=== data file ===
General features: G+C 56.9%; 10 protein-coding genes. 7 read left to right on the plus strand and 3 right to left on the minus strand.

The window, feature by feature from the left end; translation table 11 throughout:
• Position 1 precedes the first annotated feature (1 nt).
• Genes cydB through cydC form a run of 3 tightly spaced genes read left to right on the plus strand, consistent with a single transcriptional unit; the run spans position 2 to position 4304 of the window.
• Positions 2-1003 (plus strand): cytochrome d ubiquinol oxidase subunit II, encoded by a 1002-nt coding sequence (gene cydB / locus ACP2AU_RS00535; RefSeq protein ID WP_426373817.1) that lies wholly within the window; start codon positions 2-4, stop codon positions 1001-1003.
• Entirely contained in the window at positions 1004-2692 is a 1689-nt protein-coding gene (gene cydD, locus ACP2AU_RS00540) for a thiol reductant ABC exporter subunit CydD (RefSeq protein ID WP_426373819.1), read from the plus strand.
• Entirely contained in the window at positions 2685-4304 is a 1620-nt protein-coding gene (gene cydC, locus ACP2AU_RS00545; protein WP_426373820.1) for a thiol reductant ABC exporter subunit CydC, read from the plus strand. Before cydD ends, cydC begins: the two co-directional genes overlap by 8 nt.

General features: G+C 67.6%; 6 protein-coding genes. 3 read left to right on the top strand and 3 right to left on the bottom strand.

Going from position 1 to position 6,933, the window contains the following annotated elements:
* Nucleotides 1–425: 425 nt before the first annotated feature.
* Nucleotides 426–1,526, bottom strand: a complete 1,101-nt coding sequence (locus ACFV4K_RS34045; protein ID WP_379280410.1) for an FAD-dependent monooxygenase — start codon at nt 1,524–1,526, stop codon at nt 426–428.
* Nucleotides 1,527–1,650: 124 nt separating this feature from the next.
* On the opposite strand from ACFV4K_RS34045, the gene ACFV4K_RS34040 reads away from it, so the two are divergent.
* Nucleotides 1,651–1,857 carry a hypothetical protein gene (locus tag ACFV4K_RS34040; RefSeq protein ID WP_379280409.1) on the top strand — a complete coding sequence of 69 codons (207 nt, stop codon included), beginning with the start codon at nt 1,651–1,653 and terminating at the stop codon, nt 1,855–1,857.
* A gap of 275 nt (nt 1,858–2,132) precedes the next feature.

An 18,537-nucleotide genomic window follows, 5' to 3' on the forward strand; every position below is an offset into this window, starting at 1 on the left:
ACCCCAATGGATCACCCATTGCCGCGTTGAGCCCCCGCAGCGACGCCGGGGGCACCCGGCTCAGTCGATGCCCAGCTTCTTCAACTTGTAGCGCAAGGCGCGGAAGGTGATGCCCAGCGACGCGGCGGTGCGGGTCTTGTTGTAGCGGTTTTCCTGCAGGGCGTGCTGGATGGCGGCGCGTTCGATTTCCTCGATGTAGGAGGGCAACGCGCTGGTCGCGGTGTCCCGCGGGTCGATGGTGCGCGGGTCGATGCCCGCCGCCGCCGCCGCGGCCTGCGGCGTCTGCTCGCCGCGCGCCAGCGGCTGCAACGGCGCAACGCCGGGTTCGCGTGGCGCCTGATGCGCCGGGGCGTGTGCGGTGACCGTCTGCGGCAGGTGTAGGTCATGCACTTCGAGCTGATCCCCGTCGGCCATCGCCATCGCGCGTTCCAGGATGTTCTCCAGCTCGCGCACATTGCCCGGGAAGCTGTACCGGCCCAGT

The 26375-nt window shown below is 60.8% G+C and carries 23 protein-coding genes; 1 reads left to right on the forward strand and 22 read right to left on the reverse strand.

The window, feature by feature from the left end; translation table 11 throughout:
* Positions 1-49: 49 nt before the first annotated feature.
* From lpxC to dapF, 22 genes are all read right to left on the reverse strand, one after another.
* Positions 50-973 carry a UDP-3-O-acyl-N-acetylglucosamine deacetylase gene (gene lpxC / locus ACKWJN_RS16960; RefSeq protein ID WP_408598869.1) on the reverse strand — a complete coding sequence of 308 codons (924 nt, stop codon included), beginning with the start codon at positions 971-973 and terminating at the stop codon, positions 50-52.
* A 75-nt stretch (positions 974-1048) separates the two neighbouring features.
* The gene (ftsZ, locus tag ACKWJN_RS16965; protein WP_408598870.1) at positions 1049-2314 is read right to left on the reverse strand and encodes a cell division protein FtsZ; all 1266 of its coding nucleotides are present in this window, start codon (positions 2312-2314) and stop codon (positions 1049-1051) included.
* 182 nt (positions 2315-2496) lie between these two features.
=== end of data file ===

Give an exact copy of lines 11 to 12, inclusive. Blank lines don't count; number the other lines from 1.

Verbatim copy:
* Nucleotides 426–1,526, bottom strand: a complete 1,101-nt coding sequence (locus ACFV4K_RS34045; protein ID WP_379280410.1) for an FAD-dependent monooxygenase — start codon at nt 1,524–1,526, stop codon at nt 426–428.
* Nucleotides 1,527–1,650: 124 nt separating this feature from the next.